The Collaborative International Dictionary
Cardinal \Car"di*nal\, a. [L. cardinalis, fr. cardo the hinge of a door, that on which a thing turns or depends: cf. F. cardinal.] Of fundamental importance; pre["e]minent; superior; chief; principal. The cardinal intersections of the zodiac. --Sir T. Browne. Impudence is now a cardinal virtue. --Drayton. But cardinal sins, and hollow hearts, I fear ye. --Shak. Cardinal numbers, the numbers one, two, three, etc., in distinction from first, second, third, etc., which are called ordinal numbers. Cardinal points
(Geol.) The four principal points of the compass, or intersections of the horizon with the meridian and the prime vertical circle, north, south east, and west.
(Astrol.) The rising and setting of the sun, the zenith and nadir.
Cardinal signs (Astron.) Aries, Libra, Cancer, and Capricorn.
Cardinal teeth (Zo["o]l.), the central teeth of bivalve shell. See Bivalve.
Cardinal veins (Anat.), the veins in vertebrate embryos, which run each side of the vertebral column and returm the blood to the heart. They remain through life in some fishes.
Cardinal virtues, pre["e]minent virtues; among the ancients, prudence, justice, temperance, and fortitude.
Cardinal winds, winds which blow from the cardinal points due north, south, east, or west.
n. (cardinal point English)
Cardinal Points is a student newspaper published in Plattsburgh, New York, that serves the SUNY Plattsburgh community. The newspaper publishes 3,000 copies every Friday morning throughout the semester, from February until May 12. It is distributed throughout the PSUC campus and greater Plattsburgh area and is also available in online format.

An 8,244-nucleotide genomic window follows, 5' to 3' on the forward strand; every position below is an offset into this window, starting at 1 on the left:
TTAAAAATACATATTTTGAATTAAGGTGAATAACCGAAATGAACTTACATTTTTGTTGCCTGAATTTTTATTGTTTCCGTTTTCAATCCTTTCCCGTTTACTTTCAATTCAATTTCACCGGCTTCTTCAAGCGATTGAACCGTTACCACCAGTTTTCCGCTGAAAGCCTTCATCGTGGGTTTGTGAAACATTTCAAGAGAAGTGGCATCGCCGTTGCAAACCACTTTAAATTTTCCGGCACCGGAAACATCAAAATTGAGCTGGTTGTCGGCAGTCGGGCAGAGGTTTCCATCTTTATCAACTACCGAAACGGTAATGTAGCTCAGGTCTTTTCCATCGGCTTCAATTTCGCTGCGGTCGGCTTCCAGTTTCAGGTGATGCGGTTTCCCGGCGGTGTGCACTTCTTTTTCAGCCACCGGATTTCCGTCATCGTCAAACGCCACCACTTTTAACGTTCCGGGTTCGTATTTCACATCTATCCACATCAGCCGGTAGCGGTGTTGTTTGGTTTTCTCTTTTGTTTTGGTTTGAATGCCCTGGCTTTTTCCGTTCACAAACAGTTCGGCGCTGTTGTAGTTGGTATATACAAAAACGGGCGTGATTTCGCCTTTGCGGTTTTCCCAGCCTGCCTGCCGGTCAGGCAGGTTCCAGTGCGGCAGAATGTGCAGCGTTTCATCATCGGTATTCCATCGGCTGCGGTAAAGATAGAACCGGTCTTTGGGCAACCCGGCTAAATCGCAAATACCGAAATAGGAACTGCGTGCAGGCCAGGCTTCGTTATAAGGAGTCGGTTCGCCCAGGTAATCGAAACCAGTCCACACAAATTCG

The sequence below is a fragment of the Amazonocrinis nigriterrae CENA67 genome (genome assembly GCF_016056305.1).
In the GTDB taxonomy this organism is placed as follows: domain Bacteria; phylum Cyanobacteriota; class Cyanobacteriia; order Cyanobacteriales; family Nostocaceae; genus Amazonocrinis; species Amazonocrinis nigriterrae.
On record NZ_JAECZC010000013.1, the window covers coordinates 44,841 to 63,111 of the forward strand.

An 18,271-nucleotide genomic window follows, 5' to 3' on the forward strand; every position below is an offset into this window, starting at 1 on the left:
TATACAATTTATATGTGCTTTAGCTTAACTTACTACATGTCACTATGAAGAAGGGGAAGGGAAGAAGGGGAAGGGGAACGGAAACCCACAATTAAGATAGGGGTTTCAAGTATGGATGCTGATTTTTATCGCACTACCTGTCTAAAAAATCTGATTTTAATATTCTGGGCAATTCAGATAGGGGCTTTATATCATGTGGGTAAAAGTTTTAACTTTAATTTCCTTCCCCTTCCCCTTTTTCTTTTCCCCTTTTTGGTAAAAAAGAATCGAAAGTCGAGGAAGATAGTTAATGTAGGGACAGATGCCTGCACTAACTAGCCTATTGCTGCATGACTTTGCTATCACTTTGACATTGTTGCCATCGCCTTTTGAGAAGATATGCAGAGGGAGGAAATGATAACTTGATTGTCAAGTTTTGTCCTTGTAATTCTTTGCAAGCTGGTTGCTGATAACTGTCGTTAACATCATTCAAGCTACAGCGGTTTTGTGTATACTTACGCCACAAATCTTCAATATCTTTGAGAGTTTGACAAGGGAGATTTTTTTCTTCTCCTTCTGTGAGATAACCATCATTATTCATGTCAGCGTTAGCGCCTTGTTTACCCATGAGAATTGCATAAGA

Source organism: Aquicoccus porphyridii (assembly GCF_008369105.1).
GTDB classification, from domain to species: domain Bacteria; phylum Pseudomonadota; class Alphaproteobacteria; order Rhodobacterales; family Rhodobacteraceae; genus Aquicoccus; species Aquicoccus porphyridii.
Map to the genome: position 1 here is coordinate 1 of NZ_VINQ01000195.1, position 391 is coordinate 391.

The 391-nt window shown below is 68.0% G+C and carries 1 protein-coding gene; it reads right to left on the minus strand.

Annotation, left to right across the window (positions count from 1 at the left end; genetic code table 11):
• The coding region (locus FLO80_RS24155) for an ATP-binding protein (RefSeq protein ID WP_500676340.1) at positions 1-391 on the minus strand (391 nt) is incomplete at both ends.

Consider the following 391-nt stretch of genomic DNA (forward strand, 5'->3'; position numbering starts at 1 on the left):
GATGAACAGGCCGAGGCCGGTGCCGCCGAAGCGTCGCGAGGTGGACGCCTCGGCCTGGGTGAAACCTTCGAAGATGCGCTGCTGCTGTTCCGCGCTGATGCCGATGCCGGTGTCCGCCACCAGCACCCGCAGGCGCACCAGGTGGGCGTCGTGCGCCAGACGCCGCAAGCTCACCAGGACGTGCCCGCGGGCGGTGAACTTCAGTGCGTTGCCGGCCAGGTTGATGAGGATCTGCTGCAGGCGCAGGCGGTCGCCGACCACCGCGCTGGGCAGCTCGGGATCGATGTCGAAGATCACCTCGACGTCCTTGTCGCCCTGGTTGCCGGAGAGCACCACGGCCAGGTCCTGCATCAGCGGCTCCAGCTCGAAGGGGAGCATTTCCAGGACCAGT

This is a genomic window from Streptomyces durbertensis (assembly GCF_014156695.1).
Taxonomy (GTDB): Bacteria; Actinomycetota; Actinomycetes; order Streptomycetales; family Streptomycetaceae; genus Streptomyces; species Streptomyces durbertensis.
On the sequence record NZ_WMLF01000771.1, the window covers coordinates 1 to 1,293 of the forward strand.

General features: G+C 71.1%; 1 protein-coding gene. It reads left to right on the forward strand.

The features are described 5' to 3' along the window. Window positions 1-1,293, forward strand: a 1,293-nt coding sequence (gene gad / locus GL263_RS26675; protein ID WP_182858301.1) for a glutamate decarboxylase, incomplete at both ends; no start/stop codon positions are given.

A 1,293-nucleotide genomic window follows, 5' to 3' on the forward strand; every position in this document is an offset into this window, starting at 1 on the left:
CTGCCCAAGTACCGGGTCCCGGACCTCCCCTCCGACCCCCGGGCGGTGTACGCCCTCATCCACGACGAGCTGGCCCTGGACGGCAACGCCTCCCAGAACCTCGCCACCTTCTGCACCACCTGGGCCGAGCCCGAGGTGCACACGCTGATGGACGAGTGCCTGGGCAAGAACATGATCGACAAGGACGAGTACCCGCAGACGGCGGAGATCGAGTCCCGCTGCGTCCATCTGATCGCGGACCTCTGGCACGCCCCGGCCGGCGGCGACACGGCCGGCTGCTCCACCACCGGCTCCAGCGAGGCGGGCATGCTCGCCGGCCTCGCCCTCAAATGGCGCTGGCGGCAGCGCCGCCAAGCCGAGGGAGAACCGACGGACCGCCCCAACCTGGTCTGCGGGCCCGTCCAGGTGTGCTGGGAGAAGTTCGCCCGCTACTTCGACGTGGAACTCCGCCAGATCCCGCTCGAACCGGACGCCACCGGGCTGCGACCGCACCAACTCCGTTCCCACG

Usage examples of "cardinal points".
The cardinal points are four, and the seasons, the elements, and heat, cold, wet, and dry.
Here we have, too, the four quarters of Atlantis, divided by its four rivers, as we shall see a little farther on, represented in a dance, where the dancers arrange themselves according to the four cardinal points of the compass.
One cannot help noticing that rather more than half of the lines run north-south in the Nemzes and Bukarahast directions while the others go west-east in search from Maliziies with Bulgarad for, tiny tot though it looks when schtschupnistling alongside other incunabula,it has its cardinal points for all that.
The four great buildings rising over the gates at the cardinal points of the compass had enormous steep rooves, two and three stories high, with balconies and lace-curtained dormers, currently all shut up against the cold—.
When all the cardinal points had proved equally dangerous, the rat crouched low and motionless except for huffing sides and anxiously blinking eyes.
Ursula stood next to the casket at the center of the circle she had scrawled, her staff held upright in one hand, with the four monks standing like guardian statues at the cardinal points.
What would have prevented Bacon or Postel, or even Foucault-who must have been a Templar himself, seeing all the fuss he made over the Pendulum-from just putting a map of the world on the floor and orienting it by the cardinal points?
He took seven steps in the direction of the seven cardinal points, and thus took possession of the world.
Where once every tower station at the cardinal points had two functioning towers, now only the south and west stations have two towers.